Herein an estimation of comparative strength is made by Duryodhana. He thinks that the strength of his armed forces is immeasurable, being specifically protected by the most experienced general, Grandfather Bhisma. On the other hand, the forces of the Pandavas are limited, being protected by a less experienced general, Bhima, who is like a fig in the presence of Bhisma. Duryodhana was always envious of Bhima because he knew perfectly well that if he should die at all, he would only be killed by Bhima. But at the same time, he was confident of his victory on account of the presence of Bhisma, who was a far superior general. His conclusion that he would come out of the battle victorious was well ascertained.Herein an estimation of comparative strength is made by Duryodhana. He thinks that the strength of his armed forces is immeasurable, being specifically protected by the most experienced general, Grandfather Bhisma. On the other hand, the forces of the Pandavas are limited, being protected by a less experienced general, Bhima, who is like a fig in the presence of Bhisma. Duryodhana was always envious of Bhima because he knew perfectly well that if he should die at all, he would only be killed by Bhima. But at the same time, he was confident of his victory on account of the presence of Bhisma, who was a far superior general. His conclusion that he would come out of the battle victorious was well ascertained.

bg 1.11

ayanesu ca sarvesu
yatha-bhagam avasthitah
bhismam evabhiraksantu
bhavantah sarva eva hi

ayanesu—in the strategic points; ca—also; sarvesu—everywhere; yathabhagam—as they are differently arranged; avasthitah—situated; bhismam—unto Grandfather Bhisma; eva—certainly; abhiraksantu—support may be given; bhavantah—all of you; sarve—respectively; eva—certainly; hi—and exactly.

Bg-Original Macmillan~vs~Bg-Revised and Enlarged
Now all of you must give full support to Grandfather Bhisma, standing at your respective strategic points in the phalanx of the army.All of you must now give full support to Grandfather Bhisma, as you stand at your respective strategic points of entrance into the phalanx of the army.
Duryodhana, after praising the prowess of Bhisma, further considered that others might think that they had been considered less important, so in his usual diplomatic way, he tried to adjust the situation in the above words. He emphasized that Bhismadeva was undoubtedly the greatest hero, but he was an old man, so everyone must especially think of his protection from all sides. He might become engaged in the fight, and the enemy might take advantage of his full engagement on one side. Therefore, it was important that other heroes would not leave their strategic positions and allow the enemy to break the phalanx. Duryodhana clearly felt that the victory of the Kurus depended on the presence of Bhismadeva. He was confident of the full support of Bhismadeva and Dronacarya in the battle because he well knew that they did not even speak a word when Arjuna's wife Draupadi, in her helpless condition, had appealed to them for justice while she was being forced to strip naked in the presence of all the great generals in the assembly. Although he knew that the two generals had some sort of affection for the Pandavas, he hoped that all such affection would now be completely given up by them, as was customary during the gambling performances.Duryodhana, after praising the prowess of Bhisma, further considered that others might think that they had been considered less important, so in his usual diplomatic way, he tried to adjust the situation in the above words. He emphasized that Bhismadeva was undoubtedly the greatest hero, but he was an old man, so everyone must especially think of his protection from all sides. He might become engaged in the fight, and the enemy might take advantage of his full engagement on one side. Therefore, it was important that other heroes not leave their strategic positions and allow the enemy to break the phalanx. Duryodhana clearly felt that the victory of the Kurus depended on the presence of Bhismadeva. He was confident of the full support of Bhismadeva and Dronacarya in the battle because he well knew that they did not even speak a word when Arjuna's wife Draupadi, in her helpless condition, had appealed to them for justice while she was being forced to appear naked in the presence of all the great generals in the assembly. Although he knew that the two generals had some sort of affection for the Pandavas, he hoped that these generals would now completely give it up , as they had done during the gambling performances.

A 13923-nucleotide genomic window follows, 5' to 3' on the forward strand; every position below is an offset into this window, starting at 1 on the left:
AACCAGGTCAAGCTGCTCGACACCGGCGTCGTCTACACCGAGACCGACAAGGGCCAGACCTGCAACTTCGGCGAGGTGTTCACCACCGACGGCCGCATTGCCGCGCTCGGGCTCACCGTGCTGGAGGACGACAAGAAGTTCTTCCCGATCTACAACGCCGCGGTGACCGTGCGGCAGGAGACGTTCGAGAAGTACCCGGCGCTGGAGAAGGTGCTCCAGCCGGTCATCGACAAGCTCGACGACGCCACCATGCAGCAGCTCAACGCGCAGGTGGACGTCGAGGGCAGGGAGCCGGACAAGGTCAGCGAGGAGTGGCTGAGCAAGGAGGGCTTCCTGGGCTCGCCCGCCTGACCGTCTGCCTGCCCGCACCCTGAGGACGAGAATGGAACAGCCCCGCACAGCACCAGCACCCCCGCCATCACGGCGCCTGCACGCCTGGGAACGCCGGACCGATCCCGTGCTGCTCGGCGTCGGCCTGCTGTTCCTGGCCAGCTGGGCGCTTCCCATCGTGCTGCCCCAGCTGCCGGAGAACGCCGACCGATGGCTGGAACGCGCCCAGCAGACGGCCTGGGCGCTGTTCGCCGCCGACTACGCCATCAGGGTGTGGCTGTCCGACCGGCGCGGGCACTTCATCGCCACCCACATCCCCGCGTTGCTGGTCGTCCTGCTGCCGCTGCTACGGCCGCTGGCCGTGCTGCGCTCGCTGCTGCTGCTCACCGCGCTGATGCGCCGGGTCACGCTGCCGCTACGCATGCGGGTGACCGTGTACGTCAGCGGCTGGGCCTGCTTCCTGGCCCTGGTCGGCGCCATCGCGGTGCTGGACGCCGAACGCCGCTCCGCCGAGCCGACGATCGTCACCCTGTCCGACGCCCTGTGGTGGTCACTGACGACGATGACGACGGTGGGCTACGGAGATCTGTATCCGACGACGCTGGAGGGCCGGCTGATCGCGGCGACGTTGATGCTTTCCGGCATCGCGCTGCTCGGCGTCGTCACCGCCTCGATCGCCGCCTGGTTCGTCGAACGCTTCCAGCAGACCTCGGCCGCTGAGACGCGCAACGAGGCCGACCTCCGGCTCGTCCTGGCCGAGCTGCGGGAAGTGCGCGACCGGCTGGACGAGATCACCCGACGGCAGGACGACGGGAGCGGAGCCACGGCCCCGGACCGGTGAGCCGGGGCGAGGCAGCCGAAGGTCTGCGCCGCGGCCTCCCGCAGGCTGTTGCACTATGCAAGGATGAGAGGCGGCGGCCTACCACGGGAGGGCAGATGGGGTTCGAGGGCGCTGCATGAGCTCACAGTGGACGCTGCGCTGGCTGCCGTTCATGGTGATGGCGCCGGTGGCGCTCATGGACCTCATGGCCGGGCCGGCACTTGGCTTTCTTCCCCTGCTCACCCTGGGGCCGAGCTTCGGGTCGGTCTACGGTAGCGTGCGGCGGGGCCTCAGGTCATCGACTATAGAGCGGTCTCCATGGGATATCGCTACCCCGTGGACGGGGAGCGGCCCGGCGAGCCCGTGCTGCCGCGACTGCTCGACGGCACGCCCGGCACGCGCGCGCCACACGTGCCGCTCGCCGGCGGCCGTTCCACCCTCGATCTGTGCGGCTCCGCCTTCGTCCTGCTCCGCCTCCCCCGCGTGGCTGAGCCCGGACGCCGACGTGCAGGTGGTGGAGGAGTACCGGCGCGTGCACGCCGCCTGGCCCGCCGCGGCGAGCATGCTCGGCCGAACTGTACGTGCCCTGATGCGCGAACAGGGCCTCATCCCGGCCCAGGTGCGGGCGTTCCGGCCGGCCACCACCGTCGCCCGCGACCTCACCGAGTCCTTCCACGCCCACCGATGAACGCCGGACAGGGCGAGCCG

author